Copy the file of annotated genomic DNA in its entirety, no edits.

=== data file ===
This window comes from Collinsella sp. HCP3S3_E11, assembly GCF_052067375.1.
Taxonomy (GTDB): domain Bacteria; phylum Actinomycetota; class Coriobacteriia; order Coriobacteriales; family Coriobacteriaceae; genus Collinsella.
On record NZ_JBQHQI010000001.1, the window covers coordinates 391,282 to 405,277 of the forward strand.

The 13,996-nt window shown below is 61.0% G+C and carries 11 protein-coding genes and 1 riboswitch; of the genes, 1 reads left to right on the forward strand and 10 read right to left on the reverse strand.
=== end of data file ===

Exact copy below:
This window comes from Collinsella sp. HCP3S3_E11, assembly GCF_052067375.1.
Taxonomy (GTDB): domain Bacteria; phylum Actinomycetota; class Coriobacteriia; order Coriobacteriales; family Coriobacteriaceae; genus Collinsella.
On record NZ_JBQHQI010000001.1, the window covers coordinates 391,282 to 405,277 of the forward strand.

The 13,996-nt window shown below is 61.0% G+C and carries 11 protein-coding genes and 1 riboswitch; of the genes, 1 reads left to right on the forward strand and 10 read right to left on the reverse strand.